By Ola Mazzuca
With the rise of the blackened death metal sound, this record is a pleasant surprise. These Swedes make it evident that their creativity as a whole was expressed with much ease.
I have always believed that the best of bands are usually displayed on their second studio release. Take Metallica’s Ride The Lightning. I would pick that over Master of Puppets for many reasons. Don’t read me wrong here; I love Master as much as the next guy. But upon listening to material from Vanmakt’s first album I feel that they push their inner strength to the max on Ad Luciferi Regnum, keeping the sound fresh and unconfined to a great degree.
M. Svensson leads the pack with his rasping (yet merely guttural) vocals spewing lyrics with power and intensity. His voice makes an appearance in all the right areas of a track, while leaving room for blastbeats that do not repress the mesh of musicians. ‘Re-Incarnated Hatred’ and ‘Id XIII Inferni’ are prime examples.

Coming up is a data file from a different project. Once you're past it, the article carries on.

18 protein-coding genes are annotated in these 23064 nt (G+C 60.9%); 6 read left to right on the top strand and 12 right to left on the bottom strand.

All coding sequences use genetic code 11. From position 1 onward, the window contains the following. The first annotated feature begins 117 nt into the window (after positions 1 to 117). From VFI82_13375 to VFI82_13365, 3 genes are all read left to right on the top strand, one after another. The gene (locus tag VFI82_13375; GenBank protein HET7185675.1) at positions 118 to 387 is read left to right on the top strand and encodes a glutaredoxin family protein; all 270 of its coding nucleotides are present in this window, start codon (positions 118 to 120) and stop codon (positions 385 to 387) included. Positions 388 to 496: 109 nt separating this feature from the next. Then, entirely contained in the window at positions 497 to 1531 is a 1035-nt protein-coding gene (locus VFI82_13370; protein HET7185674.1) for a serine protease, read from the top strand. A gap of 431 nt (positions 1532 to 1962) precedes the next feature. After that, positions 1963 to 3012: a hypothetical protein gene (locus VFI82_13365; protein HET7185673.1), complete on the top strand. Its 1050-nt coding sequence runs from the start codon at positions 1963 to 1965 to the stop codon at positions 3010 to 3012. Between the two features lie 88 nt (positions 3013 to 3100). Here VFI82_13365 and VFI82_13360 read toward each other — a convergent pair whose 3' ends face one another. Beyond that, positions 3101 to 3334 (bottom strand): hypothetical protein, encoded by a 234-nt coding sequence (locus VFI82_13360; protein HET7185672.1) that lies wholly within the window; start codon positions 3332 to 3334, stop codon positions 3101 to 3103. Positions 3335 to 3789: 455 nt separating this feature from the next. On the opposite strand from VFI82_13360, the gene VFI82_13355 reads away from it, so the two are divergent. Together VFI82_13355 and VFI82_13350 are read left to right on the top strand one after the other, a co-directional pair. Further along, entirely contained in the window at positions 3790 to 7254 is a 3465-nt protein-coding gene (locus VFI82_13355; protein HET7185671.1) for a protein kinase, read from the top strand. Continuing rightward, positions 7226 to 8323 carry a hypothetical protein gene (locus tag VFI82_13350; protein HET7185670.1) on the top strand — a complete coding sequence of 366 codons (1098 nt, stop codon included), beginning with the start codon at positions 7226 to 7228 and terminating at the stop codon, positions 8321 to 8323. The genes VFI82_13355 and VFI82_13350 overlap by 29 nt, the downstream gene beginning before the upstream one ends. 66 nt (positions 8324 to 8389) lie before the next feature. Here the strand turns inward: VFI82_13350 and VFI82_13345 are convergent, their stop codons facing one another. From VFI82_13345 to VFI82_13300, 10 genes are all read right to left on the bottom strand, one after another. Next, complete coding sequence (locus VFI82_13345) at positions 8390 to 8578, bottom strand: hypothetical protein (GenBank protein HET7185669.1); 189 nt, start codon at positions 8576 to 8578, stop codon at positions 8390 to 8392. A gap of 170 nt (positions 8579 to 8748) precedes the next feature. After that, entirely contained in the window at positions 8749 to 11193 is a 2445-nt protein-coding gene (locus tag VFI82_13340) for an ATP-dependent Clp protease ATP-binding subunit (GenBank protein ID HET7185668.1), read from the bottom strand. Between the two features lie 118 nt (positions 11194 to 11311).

Vocals overlap the tremolo driven guitar work that incorporates harmonies and dissonance. If there is one element of Vanmakt that sticks out the most is their sometimes-dissonant chord arrangement. At times, Ad Luciferi Regnum has bouts of doom infused moments on ‘Endless Myth’ to pure tranquility on ‘The Ascension’; a beautiful piece of music featuring light female vocals that contrast with Svensson to make for an intriguing duet.
Ad Luciferi Regnum is very dark. In the end, it is not your typical death album; it is shifted towards the black side of things and it is not difficult to spot out influence from the Gothenburg scene. Vanmakt have a lot to offer and it shows through their skill in honing their blender of various musical ingredients.
It is extremely refreshing to hear a different take on blackened death metal. All classic elements of both genres are present, but it takes balls to experiment with something new and stray away from the pack.